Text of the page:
Pubdate: Tue, 13 Mar 2018
Source: Toronto Star (CN ON)
Copyright: 2018 The Toronto Star
Author: Betsy Powell
Page: GT2


Guns, gangs unit member has pleaded not guilty

A suspended Hamilton police officer fed drug traffickers sensitive
information and favours in return for cash payments, a Crown attorney
said Monday during his opening address to a Toronto jury.

Craig Ruthowsky, a former member of the Hamilton Police Service's guns
and gangs unit, has pleaded not guilty to obstruction of justice,
bribery, breach of trust, trafficking and conspiracy to commit an
indictable offence.

He became ensnared in a Toronto Police Service wiretap investigation
called Project Pharaoh aimed at gathering evidence of drug and firearm
trafficking in Toronto's west end, Crown attorney John Pollard said in
Superior Court.

The information he allegedly supplied to drug dealers included times
and locations of pending search warrants, the identity of confidential
informants, the working hours of certain police units and covert
investigative techniques, Pollard said during his nearly hour-long,
detailed summary of the expected evidence.

That shared intelligence "allowed those who were party to the scheme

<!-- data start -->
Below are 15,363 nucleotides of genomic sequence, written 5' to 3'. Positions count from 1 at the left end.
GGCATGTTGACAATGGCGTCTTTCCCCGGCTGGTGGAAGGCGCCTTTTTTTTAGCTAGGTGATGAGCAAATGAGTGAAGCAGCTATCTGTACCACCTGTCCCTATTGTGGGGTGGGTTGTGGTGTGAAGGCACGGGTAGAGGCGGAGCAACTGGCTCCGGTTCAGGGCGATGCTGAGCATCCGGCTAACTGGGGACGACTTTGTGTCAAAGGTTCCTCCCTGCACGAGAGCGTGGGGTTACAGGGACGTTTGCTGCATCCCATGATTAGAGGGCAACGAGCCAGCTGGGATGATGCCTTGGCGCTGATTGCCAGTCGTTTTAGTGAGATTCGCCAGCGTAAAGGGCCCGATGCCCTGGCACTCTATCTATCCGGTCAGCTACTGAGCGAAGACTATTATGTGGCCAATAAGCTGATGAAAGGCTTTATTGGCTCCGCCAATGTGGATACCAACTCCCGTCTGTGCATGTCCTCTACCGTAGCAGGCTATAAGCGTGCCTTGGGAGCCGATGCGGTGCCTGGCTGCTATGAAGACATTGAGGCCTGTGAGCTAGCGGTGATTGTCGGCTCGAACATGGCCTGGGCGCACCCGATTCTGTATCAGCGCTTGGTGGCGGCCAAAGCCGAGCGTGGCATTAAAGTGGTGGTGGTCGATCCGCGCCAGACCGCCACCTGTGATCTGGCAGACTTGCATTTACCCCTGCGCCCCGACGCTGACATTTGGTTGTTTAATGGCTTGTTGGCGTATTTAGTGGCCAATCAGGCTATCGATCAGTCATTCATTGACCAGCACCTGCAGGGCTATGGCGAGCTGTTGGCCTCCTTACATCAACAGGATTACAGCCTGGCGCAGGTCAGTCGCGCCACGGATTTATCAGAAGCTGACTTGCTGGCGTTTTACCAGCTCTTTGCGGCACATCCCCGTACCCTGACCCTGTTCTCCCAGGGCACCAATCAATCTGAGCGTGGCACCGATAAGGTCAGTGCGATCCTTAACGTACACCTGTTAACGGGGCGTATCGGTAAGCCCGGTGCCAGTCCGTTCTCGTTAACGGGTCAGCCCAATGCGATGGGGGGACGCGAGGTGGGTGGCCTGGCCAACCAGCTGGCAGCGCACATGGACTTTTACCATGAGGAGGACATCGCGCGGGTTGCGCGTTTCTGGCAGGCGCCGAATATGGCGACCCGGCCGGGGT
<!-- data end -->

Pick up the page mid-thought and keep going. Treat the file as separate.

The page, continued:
to evade detection and prosecution," Pollard said. "It made them
better, more effective, drug traffickers."

The prosecution alleges Ruthowsky's conduct "compromised police
investigations both big and small, from roadside traffic stops to
large, sprawling, wiretap-based projects." In so doing, "Ruthowsky
breached his statutory duties under the Police Services Act, duties
that require him to investigate diligently and prevent the commission
of criminal offences, as well as his duty to apprehend those
responsible," Pollard said.

The Crown also alleges Ruthowsky participated in two separate
drug-trafficking schemes, in one instance by allegedly letting a drug
trafficker enter a marijuana grow operation and leave with half of a

Ruthowsky also participated in cocaine trafficking by taking an
unknown cutting agent to a private lab for identification, Pollard
said. The identification allowed the dealer to obtain the agent at
substantial cost saving, allowing him to turn a greater profit, he

The Crown's main witness, a Hamilton-based drug dealer, will testify
that he negotiated the terms of the cash-for-protection scheme and
made monthly payments to Ruthowsky. His identity is protected under a
provisional, courtordered publication ban.

He will testify Ruthowsky agreed to supply inside police information
in return for cash, Pollard said. Other criminals also looking for
police protection agreed to chip in on the scheme, and together they
pulled together $20,000 for monthly payments, Pollard said.

The Crown will tender evidence that the Ruthowsky family's net worth
in 2011, 2012, 2013 and 2014 grew by at least $25,000 each year
because of unknown sources of income, the Crown said.
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